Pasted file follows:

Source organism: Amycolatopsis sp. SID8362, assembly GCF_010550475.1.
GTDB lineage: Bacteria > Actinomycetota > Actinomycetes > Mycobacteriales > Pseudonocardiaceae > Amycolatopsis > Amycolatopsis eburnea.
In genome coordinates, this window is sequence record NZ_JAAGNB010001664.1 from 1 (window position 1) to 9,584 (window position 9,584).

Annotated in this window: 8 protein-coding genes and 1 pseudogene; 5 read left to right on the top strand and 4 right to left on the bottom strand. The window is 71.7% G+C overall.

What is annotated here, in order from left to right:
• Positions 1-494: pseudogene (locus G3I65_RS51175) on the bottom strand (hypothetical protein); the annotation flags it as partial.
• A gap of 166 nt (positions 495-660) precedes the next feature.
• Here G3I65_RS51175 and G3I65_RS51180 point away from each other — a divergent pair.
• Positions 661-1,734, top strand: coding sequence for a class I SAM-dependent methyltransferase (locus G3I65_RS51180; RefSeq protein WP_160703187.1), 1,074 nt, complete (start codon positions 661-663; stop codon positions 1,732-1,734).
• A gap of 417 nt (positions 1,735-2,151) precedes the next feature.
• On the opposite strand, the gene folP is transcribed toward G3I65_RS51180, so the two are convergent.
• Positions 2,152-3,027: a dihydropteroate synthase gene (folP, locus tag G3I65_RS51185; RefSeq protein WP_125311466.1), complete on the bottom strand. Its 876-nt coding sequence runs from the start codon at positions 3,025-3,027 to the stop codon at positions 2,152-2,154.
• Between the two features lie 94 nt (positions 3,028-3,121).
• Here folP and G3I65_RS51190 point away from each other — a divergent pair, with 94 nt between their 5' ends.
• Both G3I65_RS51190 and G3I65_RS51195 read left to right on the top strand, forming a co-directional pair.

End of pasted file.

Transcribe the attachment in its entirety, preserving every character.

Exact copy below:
Source organism: Amycolatopsis sp. SID8362, assembly GCF_010550475.1.
GTDB lineage: Bacteria > Actinomycetota > Actinomycetes > Mycobacteriales > Pseudonocardiaceae > Amycolatopsis > Amycolatopsis eburnea.
In genome coordinates, this window is sequence record NZ_JAAGNB010001664.1 from 1 (window position 1) to 9,584 (window position 9,584).

Annotated in this window: 8 protein-coding genes and 1 pseudogene; 5 read left to right on the top strand and 4 right to left on the bottom strand. The window is 71.7% G+C overall.

What is annotated here, in order from left to right:
• Positions 1-494: pseudogene (locus G3I65_RS51175) on the bottom strand (hypothetical protein); the annotation flags it as partial.
• A gap of 166 nt (positions 495-660) precedes the next feature.
• Here G3I65_RS51175 and G3I65_RS51180 point away from each other — a divergent pair.
• Positions 661-1,734, top strand: coding sequence for a class I SAM-dependent methyltransferase (locus G3I65_RS51180; RefSeq protein WP_160703187.1), 1,074 nt, complete (start codon positions 661-663; stop codon positions 1,732-1,734).
• A gap of 417 nt (positions 1,735-2,151) precedes the next feature.
• On the opposite strand, the gene folP is transcribed toward G3I65_RS51180, so the two are convergent.
• Positions 2,152-3,027: a dihydropteroate synthase gene (folP, locus tag G3I65_RS51185; RefSeq protein WP_125311466.1), complete on the bottom strand. Its 876-nt coding sequence runs from the start codon at positions 3,025-3,027 to the stop codon at positions 2,152-2,154.
• Between the two features lie 94 nt (positions 3,028-3,121).
• Here folP and G3I65_RS51190 point away from each other — a divergent pair, with 94 nt between their 5' ends.
• Both G3I65_RS51190 and G3I65_RS51195 read left to right on the top strand, forming a co-directional pair.